The Nile, arguably the world’s longest river, passes through eleven riparian nations across central, eastern, and northern Africa. Ethiopia contributes the single largest share of the Nile waters (about 86.4%) through the Blue Nile (Abay), Baro (Atbara), and Tekezze (Sobat) tributaries.

Egypt, a desert country, depends on the Nile, which is referred to as the lifeblood of Egypt, and Egyptian leaders consistently consider the Nile as part of the country’s national security. In 1979, for instance, the then Egyptian President Anwar Sadat said, “the only matter that could take Egypt to war again is water.”3

Since the late 19th century, British interest in controlling the Nile for cotton plantations along the Nile Basin laid foundations for water use patterns that historically favored Egypt. Egypt continues to claim historical rights chiefly based on water quota agreements dating from 1929 and 1959.4 A 1902 border agreement is also referenced to strengthen Egypt’s claim.

In 1902, Ethiopia and the then British Government of Sudan signed a treaty regarding the Ethio-Sudanese borders. This treaty prohibited Ethiopia from constructing any works across the Blue Nile, Lake Tana, or Sobat, which would arrest the flow of the waters of the Nile without the consent of Sudan.5 Ethiopia denounced the treaty in September 1957, arguing that the treaty is no longer binding. More recently, Ethiopia’s view is that the terms of the agreement do not apply to the GERD as the hydropower dam will “not arrest” the flow of the Nile waters. It is also debatable if Egypt can enforce a claim based on a treaty that it is not party to, since the treaty was signed between British Sudan and Ethiopia. 

In 1929, Egypt and Great Britain (the latter representing its colonies including Sudan) signed a treaty, which gives Egypt a veto right over any upstream Nile basin projects. Under this treaty, 4 billion cubic meters (BCMs) of water were allocated to Sudan, but the entire timely flow during the dry season in the upstream countries and a total annual volume of 48 BCMs was reserved for Egypt. Ethiopia, which was not a party, rejects the treaty as non-binding.

In 1959, following the independence of both Egypt and Sudan from British colonization, a treaty between the two downstream nations further reiterated their exclusive historical and natural shares arising mainly from the 1929 Anglo-Egyptian treaty. Egypt’s water share was raised from 48 to 55.5 BCMs and Sudan’s share from 4 to 18.5 BCMs, and nothing to all other riparian countries. The remaining from the total annual flow of 84 BCMs is left for evaporation, equally shared between the two countries. Ethiopia rejects this agreement as well.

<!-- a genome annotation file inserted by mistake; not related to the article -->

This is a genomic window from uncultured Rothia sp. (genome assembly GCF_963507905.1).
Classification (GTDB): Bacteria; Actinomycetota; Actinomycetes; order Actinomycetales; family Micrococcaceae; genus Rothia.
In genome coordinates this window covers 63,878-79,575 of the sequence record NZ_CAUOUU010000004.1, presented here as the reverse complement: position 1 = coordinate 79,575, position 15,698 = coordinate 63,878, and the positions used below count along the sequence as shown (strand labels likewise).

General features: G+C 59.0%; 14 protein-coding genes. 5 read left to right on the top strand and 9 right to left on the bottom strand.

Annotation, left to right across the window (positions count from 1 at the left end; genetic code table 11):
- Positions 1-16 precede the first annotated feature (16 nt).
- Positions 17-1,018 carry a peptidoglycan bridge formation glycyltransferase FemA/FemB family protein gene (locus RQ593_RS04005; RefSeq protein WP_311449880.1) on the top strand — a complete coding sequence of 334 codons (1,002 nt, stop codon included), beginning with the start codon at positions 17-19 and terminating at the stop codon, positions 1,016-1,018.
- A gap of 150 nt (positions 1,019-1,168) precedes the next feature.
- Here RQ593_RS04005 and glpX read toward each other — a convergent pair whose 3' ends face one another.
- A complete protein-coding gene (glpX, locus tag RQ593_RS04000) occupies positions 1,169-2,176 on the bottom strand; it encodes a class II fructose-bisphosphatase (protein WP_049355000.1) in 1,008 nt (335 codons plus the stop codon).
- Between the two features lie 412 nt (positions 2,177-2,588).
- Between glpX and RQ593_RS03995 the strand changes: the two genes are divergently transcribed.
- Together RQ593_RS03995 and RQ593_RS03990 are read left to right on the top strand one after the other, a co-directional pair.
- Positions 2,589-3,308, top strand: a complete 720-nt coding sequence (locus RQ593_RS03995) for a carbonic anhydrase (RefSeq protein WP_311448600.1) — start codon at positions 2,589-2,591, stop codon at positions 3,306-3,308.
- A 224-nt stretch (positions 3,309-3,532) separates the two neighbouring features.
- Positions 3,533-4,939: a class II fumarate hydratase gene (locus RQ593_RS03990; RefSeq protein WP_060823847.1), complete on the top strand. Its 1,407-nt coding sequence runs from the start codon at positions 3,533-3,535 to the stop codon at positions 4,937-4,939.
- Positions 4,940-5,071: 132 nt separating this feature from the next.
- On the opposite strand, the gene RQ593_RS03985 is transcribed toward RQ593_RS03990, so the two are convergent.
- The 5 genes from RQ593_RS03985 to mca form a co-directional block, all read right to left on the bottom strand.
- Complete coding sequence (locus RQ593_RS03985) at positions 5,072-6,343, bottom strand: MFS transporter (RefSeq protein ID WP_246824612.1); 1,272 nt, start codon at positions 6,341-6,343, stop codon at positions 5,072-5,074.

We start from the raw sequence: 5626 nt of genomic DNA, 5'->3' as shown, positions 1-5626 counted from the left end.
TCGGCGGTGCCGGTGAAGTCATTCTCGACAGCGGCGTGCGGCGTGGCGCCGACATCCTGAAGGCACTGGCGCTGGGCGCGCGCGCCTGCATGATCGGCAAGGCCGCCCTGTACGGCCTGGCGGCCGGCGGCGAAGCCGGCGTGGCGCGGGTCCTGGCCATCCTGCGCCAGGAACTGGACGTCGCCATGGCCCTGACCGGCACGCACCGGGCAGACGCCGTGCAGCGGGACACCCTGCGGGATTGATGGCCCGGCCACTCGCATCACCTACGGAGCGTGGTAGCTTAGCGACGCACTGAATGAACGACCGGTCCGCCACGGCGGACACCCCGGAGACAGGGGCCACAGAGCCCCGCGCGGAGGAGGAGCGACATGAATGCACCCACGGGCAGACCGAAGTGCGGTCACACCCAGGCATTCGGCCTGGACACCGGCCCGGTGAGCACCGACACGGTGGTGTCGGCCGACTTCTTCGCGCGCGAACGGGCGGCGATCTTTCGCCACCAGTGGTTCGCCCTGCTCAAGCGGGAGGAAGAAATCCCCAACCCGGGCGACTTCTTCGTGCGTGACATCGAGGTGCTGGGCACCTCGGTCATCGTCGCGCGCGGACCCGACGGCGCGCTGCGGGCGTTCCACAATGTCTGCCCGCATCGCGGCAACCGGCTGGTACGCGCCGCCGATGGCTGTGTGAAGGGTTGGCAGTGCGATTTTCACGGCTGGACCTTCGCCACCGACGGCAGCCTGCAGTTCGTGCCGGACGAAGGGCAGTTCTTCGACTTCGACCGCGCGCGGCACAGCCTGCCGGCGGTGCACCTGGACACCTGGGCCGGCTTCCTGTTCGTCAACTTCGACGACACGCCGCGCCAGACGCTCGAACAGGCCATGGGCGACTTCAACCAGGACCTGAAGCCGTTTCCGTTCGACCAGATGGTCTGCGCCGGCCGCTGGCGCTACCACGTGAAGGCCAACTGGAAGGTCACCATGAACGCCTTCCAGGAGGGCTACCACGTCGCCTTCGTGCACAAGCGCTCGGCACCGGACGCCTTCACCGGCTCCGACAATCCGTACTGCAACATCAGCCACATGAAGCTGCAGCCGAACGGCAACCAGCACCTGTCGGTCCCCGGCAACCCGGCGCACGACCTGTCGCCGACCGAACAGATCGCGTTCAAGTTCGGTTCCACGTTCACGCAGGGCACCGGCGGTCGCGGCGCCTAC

In 1999, in a move to break with the past, Nile riparian nations launched the Nile Basin Initiative (NBI) as the first and the only all-inclusive regional platform for mutual dialogue. Lengthy negotiations under this initiative led to a new agreement – the Cooperative Framework Agreement (CFA), also known as the Entebbe Convention. The CFA denounces the 1929 and 1959 agreements and the Nile water quota system. Instead of quantifying water rights and water use, the CFA aims to “promote integrated management, sustainable development, and harmonious utilization” of the Nile basin waters.6 It also includes the principle of equitable and reasonable utilization and the obligation not to cause significant harm. In May 2010, five upstream Nile countries (Ethiopia, Kenya, Uganda, Rwanda and Tanzania) signed the CFA, followed by Burundi in February 2011. While the remaining three upstream nations expressed support for the CFA, downstream countries Egypt and Sudan rejected it. Six ratifications are required for the CFA to enter into force, and four (Ethiopia, Rwanda, Tanzania, and Uganda) have been made.

In March 2011, Ethiopia unveiled the construction of the GERD over the Blue Nile in Benishangul-Gumuz region of Ethiopia, less than 20 kilometers east of the border with Sudan. With an installed capacity of 5150 megawatts of electricity, the GERD is set to be the largest hydropower project in Africa and one of the largest in the world. The reservoir behind the dam has a capacity to store 74 billion cubic meters of water. 

Official Positions of Egypt, Ethiopia, and Sudan

Egypt: Egypt maintains that the GERD contradicts Egypt’s historical rights (including the right to veto upstream projects) under the 1929 and 1959 agreements. Egyptian officials also fear that if Ethiopia builds its dam without an agreement, other upstream countries might follow this lead.7

A major concession Egypt made in departure from colonial-era agreements came when it signed the trilateral Declaration of Principles on GERD in 2015 with Ethiopia and Sudan. However, subsequent progress in the technical negotiations has been accompanied by ‘a war of words,’ initially from Egypt and later from Ethiopia as well. Escalation in rhetoric has come at three important stages: (i) when Ethiopia began diverting the flow of the water to commence construction; (ii) when the U.S.-mediated negotiations stalled; and (iii) when Ethiopia disclosed plans to start initial filling of the dam’s reservoir in July 2020 (and annually since then when Ethiopia continued to fill the reservoir).